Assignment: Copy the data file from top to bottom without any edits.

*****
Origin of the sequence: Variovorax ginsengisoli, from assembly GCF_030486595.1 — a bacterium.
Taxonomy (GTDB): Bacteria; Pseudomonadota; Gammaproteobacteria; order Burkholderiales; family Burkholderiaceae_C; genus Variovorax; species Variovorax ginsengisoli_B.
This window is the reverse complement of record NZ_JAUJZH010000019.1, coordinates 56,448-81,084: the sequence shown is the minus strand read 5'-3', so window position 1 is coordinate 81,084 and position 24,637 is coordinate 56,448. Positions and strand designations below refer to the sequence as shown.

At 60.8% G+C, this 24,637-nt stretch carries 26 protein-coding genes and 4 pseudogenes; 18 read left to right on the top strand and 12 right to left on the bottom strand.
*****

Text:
Origin of the sequence: Variovorax ginsengisoli, from assembly GCF_030486595.1 — a bacterium.
Taxonomy (GTDB): Bacteria; Pseudomonadota; Gammaproteobacteria; order Burkholderiales; family Burkholderiaceae_C; genus Variovorax; species Variovorax ginsengisoli_B.
This window is the reverse complement of record NZ_JAUJZH010000019.1, coordinates 56,448-81,084: the sequence shown is the minus strand read 5'-3', so window position 1 is coordinate 81,084 and position 24,637 is coordinate 56,448. Positions and strand designations below refer to the sequence as shown.

At 60.8% G+C, this 24,637-nt stretch carries 26 protein-coding genes and 4 pseudogenes; 18 read left to right on the top strand and 12 right to left on the bottom strand.